The move from Ellensburg to Asheville, N.C. was a great blessing and the early years in North Carolina were the most refreshing of my life: New friends and community and a completely engaging call to raise up Christian journalists for the mainstream media. Besides all this, I got to eat popcorn in a glass of milk on Sunday evenings at the Belz home.
Perhaps most important of all, the invitation to move to Asheville carried with it the encouragement to be a part of Joel’s church, Covenant Reformed Presbyterian Church pastored by Robert Russell Drake. I had never heard preaching like this on a consistent basis and it was like fresh water to a man dying of thirst. After years in the desert, the Gospel was being preached to me day in and day out in an engaging manner which moved me to tears on many occasions. Kathy and I sat on the front row so as not to miss anything. The greatest gift of the Belz Asheville invitation to the Cases was the spiritual rejuvenation the Holy Spirit caused through the ministrations of Joel’s pastor: “That’s why we call it the Good News.”
On a professional basis, the vision that Joel embraced was worldwide and miles deep – to engage the news media culture first in the United States and then in the world. His trusting me with part of that vision was his great gift to me. In the first couple of years of existence, I was grateful for the addition to the small WJI staff (Kathy and I) of Elizabeth Belz (Odegard), one of the five daughters of Joel and Carol. I hired her before I notified Boss Belz because I needed Elizabeth specifically, and I was nervous that dad wouldn’t approve of a daughter being hired by WJI. Many of the innovations that Elizabeth and I came up with in those early years are still in place over a decade later.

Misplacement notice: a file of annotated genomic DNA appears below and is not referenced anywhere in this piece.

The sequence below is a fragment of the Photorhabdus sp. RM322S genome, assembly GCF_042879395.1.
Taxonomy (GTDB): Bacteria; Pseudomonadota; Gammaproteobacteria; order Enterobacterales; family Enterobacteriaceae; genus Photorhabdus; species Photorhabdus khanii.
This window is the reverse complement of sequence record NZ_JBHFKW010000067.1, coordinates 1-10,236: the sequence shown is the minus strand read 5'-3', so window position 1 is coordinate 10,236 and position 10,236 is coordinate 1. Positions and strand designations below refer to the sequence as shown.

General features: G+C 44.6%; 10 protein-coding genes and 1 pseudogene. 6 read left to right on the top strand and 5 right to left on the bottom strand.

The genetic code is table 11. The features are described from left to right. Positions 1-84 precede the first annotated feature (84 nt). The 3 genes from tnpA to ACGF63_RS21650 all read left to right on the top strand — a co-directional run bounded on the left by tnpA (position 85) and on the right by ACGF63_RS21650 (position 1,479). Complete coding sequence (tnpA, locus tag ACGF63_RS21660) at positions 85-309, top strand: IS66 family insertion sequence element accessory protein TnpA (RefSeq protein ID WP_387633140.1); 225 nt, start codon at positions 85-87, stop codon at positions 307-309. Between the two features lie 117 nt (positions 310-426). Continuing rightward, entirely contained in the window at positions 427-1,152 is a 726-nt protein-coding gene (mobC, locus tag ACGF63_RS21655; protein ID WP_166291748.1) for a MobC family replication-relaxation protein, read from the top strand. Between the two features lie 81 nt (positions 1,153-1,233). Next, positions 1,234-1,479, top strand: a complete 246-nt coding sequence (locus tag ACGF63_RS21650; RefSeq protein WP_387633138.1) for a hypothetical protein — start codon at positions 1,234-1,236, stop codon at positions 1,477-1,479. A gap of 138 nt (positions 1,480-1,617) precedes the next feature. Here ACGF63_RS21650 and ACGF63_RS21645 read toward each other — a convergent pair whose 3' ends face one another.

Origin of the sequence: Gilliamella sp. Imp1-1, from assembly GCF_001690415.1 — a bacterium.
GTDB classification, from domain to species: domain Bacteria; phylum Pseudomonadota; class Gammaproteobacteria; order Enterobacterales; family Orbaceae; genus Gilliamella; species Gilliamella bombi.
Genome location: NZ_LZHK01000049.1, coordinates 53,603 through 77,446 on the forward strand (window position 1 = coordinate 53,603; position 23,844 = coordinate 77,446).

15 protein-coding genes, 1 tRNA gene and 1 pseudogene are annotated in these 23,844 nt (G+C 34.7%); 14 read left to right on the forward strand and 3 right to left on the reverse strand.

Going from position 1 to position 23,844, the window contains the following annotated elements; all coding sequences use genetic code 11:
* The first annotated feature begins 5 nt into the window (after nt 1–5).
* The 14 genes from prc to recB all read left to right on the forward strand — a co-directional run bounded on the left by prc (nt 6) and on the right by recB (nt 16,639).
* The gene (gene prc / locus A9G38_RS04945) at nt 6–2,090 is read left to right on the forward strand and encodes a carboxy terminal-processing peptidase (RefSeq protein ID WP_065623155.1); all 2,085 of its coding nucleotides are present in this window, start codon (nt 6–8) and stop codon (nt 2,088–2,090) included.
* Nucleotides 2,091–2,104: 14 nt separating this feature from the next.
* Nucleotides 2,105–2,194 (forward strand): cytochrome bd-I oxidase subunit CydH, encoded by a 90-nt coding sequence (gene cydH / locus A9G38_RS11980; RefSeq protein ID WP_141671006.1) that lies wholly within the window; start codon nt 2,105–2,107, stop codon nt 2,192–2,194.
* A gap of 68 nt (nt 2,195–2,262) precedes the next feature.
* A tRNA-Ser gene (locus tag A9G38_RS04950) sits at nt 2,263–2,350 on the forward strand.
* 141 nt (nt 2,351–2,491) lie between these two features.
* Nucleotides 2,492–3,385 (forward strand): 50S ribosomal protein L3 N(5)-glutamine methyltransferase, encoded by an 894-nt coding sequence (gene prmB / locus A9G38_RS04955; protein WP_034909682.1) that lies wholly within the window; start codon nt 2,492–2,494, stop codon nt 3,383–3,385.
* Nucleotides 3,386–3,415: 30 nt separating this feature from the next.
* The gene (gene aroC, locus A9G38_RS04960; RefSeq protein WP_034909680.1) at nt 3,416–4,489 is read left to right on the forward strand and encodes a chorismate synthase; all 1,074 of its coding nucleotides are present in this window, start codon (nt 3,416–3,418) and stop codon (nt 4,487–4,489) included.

Over 600 young journalists have gone through the WJI program since 1998, all because Joel Belz endorsed, embraced and enabled the mission to go forward. The job he gave me was bigger than I ever imagined and the people his vision brought me into contact with were some of the most interesting and influential journalists and writers in America.
It is not too much to say that without the initial invitation and then support from Joel, my life would be substantially more paltry and mean. This country boy from Kittitas County would never have lived in New York and Asheville, worked in Washington, D.C., Los Angeles, Miami and Chicago, met and dined with some of the great American journalists and thinkers of the late 20th century, and been gratified to see young journalists go forth first into multiple newsrooms of America and then to Africa and Latin America through the Belz International Media Fellows program.
What started as a mere acquaintance in a small, unaccredited Presbyterian seminary in America’s heartland almost 40 years ago blossomed into a huge blessing for the Case family when God brought Joel Belz and Bob Case together for Mandate.
Joel Belz turns 70 in August. Happy Birthday, Boss.